Alberta Premier Rachel Notley took a Trans Mountain victory lap on the grounds of the legislature Tuesday while her political opponents questioned whether the province has won anything and, if so, at what cost.
The premier high-fived and hugged her caucus mates at a news conference where she announced that Alberta’s months of lobbying, cajoling, arm-twisting, court fights, a wine ban and a legislated threat to cut oil shipments to British Columbia had resulted in the federal government taking over the pipeline and its expansion on the west coast.
“Today we take a major step forward for Albertans and for all Canadians,” said Notley.
“This deal – and this pipeline – will unlock investment in our oilsands because we’re now on the path to getting full value for our energy resources.”
Hours earlier, the federal Liberal government revealed that it will spend $4.5 billion to buy Trans Mountain and all of Kinder Morgan Canada’s core assets.
In return, Kinder Morgan will go ahead with its $7.4-billion plan to twin the pipeline carrying diluted bitumen from Alberta’s oilsands to the B.C. coast and from there to overseas markets.
Alberta is making up to $2 billion available if needed to keep the project going, but Notley said it’s “very possible” the province will never pay a cent of it.
Kinder Morgan had set a Thursday deadline to gain certainty over the project or abandon it altogether. Notley said construction is to resume on the line within weeks.
Opposition United Conservative Leader Jason Kenney said his caucus reluctantly backs the $2-billion investment because the line must be built. But he suggested Notley and Ottawa have tried to buy their way out of a problem which faces the same staunch resistance it did before.
“This seems to be the NDP’s definition of success _ being backed into a corner and forcing taxpayers to pick up the tab,” Kenney told the legislature.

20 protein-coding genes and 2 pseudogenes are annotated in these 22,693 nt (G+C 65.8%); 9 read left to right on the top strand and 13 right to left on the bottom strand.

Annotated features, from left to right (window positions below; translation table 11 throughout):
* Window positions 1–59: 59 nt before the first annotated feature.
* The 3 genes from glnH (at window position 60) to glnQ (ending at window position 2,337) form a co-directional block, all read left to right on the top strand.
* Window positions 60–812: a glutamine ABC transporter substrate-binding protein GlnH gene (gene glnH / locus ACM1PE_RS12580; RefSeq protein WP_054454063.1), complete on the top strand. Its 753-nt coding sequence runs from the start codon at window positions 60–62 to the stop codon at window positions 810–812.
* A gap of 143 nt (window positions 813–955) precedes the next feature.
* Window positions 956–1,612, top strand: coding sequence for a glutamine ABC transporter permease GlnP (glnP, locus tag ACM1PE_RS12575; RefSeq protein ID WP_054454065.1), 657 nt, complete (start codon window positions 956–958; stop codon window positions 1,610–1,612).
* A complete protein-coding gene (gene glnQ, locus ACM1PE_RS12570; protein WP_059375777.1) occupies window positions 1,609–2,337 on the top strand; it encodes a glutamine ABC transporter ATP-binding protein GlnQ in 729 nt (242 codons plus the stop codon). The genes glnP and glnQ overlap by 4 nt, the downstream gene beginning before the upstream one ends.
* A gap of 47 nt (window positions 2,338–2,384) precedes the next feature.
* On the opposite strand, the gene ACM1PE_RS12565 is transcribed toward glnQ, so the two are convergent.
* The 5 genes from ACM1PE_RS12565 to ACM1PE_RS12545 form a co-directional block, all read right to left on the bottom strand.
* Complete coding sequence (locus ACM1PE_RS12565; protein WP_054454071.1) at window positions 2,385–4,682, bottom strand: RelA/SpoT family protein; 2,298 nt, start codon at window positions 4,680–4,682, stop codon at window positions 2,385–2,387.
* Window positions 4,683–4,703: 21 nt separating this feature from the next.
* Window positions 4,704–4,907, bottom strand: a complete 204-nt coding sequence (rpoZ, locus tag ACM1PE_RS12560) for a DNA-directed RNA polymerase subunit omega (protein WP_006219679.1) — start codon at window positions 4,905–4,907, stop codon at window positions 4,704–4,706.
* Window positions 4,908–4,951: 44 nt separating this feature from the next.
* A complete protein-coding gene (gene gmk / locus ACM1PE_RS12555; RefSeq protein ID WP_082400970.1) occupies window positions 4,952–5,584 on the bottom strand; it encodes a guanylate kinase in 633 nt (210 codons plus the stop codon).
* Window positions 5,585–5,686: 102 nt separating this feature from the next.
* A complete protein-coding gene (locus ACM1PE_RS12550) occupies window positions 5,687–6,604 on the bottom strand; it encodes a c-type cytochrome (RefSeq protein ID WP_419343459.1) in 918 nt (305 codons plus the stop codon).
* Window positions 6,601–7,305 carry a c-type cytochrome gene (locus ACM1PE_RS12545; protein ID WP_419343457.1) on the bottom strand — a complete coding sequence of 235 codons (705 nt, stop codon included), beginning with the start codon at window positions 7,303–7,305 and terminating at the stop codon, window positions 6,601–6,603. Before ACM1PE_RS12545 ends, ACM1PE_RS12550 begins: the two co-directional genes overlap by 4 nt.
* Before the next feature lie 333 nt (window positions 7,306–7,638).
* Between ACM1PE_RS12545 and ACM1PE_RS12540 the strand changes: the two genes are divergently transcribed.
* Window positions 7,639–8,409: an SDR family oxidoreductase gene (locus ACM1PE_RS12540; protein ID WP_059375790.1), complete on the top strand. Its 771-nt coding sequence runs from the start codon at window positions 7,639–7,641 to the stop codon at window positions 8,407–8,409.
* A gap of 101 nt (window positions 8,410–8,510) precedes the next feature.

Alberta Party Leader Stephen Mandel said the decision sends a message to investors that even if a project is approved in Canada, they still might have to sell rather than build because the rule of law can’t be enforced.
Political observers said it’s not clear how the pipeline’s resurrection will affect next spring’s election.
Duane Bratt said it’s too soon to say whether Trans Mountain will give Notley a bump in the polls, but no deal by Thursday would clearly have been a killer.
“Whether she wins (the election) that’s another story, but had this not happened, she was toast,” said Bratt, a political scientist at Mount Royal University in Calgary.
Calgary-based pollster Janet Brown said the premier should be careful not to be seen celebrating prematurely on a file – and a provincial economy – that has been bedevilled by swings and setbacks.
“It might have been a miscalculation on the premier’s part to do the victory lap,” said Brown.
Notley’s New Democrats have been pushing for Trans Mountain since they were elected in 2015.
Ottawa approved the expansion in late 2016 but the project faced permit delays and court challenges in B.C. The issue came to a boil in late January when B.C. Premier John Horgan said his government would seek to limit any extra oil shipments through the province due to concerns over oil spills.
In response, Notley temporarily banned B.C. wine, then hit the road to build public support for the pipeline. Earlier this month, her government passed a law giving Alberta the power to limit oil and gas exports to other regions, which could cause gasoline and jet fuel prices to spike in B.C.
Notley said Tuesday she sees no need to turn off the oil taps to B.C. for the moment, but said she still has the law in her back pocket.
Story by Dean Bennett, The Canadian Press